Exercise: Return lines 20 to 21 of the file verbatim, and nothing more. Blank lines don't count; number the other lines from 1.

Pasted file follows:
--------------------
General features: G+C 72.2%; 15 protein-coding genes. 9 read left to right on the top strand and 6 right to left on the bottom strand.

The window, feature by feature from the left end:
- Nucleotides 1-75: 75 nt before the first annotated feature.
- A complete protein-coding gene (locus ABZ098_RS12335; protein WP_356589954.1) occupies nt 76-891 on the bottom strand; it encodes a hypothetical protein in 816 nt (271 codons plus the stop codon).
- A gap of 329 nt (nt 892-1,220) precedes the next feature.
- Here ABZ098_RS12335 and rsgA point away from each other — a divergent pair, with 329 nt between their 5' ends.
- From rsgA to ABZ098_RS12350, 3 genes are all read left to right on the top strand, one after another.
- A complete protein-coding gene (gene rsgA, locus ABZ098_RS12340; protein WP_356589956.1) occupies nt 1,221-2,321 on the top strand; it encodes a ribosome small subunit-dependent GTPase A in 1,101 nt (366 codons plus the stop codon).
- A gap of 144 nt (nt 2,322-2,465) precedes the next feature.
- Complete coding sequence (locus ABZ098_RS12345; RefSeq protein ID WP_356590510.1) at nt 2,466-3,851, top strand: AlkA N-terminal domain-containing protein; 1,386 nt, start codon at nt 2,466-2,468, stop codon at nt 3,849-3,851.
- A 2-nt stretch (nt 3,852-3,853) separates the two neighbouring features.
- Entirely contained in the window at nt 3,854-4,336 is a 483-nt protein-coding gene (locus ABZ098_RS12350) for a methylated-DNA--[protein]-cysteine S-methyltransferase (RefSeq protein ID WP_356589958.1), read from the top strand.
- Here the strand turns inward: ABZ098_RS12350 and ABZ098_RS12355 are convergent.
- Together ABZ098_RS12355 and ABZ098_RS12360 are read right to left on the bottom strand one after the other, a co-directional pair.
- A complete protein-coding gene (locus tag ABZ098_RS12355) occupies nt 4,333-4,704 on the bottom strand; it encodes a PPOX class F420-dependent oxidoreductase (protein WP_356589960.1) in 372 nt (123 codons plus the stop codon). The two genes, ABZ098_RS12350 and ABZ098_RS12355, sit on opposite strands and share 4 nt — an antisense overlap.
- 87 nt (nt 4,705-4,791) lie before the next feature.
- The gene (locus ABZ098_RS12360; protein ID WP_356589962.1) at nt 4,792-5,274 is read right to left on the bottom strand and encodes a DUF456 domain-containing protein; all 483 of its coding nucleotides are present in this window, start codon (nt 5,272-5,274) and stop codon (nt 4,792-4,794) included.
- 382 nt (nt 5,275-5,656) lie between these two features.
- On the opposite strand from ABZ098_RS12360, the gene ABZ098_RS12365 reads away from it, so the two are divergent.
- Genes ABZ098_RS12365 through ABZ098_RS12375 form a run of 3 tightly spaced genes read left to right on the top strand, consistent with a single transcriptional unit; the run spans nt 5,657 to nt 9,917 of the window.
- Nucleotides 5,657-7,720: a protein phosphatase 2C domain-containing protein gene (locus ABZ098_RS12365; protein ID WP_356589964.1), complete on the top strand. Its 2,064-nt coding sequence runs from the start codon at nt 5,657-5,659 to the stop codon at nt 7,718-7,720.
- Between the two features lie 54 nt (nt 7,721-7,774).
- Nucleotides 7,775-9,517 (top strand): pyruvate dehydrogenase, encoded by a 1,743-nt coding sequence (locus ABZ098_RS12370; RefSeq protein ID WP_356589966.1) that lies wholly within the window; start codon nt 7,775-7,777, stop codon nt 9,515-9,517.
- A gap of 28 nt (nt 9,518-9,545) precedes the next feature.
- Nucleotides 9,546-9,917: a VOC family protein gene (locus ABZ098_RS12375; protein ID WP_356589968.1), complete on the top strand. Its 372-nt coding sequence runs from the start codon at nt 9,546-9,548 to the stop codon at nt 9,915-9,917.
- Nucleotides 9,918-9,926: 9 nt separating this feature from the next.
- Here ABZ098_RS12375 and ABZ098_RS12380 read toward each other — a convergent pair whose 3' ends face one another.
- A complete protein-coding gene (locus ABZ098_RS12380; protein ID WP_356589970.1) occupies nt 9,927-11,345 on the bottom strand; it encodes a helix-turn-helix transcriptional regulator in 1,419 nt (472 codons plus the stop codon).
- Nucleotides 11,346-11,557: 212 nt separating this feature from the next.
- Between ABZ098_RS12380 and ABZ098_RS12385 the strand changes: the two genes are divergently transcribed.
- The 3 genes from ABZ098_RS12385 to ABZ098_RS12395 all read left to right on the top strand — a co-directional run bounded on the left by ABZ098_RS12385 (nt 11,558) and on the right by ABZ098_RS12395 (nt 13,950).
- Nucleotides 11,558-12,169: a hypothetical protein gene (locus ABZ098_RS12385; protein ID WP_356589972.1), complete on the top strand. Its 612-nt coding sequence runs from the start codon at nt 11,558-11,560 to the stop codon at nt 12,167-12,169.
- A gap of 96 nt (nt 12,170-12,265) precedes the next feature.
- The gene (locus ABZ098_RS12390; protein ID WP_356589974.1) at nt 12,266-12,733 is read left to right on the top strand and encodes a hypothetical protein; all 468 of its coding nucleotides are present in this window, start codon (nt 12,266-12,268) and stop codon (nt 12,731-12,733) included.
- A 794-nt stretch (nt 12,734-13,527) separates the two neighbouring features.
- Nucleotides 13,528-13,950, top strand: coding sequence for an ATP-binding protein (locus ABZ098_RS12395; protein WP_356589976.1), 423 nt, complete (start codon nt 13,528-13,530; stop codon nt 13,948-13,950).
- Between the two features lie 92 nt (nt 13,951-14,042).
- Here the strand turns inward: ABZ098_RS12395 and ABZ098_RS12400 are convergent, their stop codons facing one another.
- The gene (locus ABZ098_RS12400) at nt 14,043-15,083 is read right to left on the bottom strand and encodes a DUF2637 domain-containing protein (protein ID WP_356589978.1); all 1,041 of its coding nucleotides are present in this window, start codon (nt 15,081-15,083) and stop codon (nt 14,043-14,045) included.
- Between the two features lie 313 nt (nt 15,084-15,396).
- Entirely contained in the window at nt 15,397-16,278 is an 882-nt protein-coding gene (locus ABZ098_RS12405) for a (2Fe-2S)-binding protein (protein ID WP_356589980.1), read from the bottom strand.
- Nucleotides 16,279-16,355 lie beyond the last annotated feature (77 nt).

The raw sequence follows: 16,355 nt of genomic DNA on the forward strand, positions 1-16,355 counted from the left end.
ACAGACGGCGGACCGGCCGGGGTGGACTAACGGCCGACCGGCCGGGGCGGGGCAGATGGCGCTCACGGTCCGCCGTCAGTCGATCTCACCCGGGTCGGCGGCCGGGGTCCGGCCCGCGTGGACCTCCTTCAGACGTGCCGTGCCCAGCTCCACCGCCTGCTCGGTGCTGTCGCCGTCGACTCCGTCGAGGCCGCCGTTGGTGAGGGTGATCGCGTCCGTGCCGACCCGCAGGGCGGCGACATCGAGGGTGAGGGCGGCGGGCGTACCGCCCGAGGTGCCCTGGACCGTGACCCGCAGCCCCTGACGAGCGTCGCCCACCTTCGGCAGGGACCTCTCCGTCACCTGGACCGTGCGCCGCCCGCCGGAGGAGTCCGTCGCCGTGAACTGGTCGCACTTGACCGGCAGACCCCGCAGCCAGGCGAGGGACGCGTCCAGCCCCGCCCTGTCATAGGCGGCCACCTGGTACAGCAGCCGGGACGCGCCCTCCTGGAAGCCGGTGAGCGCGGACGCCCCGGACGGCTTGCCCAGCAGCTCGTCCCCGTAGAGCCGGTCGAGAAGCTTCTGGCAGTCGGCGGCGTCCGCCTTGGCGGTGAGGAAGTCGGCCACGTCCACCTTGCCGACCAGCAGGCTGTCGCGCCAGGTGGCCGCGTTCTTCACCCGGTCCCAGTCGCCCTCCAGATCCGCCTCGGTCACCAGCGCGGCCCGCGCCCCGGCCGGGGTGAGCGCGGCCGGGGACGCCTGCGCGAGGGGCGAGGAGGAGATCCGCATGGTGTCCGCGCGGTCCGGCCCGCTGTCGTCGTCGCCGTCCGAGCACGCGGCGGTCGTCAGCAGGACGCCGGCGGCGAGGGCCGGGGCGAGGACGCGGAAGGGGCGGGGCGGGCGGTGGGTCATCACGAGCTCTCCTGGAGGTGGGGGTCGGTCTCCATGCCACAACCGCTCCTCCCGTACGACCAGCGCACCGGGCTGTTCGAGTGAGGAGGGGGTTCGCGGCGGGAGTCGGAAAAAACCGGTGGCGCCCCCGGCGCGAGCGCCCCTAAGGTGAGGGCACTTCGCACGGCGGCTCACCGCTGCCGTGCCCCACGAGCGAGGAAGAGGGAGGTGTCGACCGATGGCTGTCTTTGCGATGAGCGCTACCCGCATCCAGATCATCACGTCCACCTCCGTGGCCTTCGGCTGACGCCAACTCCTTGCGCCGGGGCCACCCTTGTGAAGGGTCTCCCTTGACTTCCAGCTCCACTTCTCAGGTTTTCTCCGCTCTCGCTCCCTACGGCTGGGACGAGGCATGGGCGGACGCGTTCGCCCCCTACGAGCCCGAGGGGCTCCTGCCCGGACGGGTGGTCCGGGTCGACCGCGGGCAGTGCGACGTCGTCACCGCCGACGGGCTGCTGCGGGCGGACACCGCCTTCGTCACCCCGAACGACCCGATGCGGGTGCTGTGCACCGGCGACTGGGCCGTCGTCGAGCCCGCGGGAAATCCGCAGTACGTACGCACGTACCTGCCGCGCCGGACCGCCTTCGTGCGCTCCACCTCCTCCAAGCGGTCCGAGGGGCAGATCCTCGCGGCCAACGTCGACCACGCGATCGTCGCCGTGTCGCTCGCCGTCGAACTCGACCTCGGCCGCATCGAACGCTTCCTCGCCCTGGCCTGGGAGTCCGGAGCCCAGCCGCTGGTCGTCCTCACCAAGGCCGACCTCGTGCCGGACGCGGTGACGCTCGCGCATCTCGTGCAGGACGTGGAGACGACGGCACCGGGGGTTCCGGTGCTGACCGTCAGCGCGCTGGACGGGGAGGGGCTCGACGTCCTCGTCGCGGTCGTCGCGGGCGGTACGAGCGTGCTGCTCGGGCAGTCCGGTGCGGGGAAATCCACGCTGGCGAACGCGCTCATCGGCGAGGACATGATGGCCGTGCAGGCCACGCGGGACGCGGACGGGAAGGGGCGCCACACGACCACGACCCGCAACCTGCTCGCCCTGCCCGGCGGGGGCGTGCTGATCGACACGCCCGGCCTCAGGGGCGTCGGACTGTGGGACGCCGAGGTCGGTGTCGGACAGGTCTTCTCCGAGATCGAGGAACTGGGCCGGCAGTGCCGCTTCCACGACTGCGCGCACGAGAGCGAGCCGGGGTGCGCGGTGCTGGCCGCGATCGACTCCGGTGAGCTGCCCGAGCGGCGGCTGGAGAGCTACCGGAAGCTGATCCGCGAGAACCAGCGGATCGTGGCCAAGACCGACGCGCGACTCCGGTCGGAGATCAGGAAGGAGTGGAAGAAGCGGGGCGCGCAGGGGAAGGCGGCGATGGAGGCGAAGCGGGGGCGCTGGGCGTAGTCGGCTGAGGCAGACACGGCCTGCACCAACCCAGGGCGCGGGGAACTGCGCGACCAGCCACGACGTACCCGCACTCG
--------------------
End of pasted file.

- Genes ABZ098_RS12365 through ABZ098_RS12375 form a run of 3 tightly spaced genes read left to right on the top strand, consistent with a single transcriptional unit; the run spans nt 5,657 to nt 9,917 of the window.
- Nucleotides 5,657-7,720: a protein phosphatase 2C domain-containing protein gene (locus ABZ098_RS12365; protein ID WP_356589964.1), complete on the top strand. Its 2,064-nt coding sequence runs from the start codon at nt 5,657-5,659 to the stop codon at nt 7,718-7,720.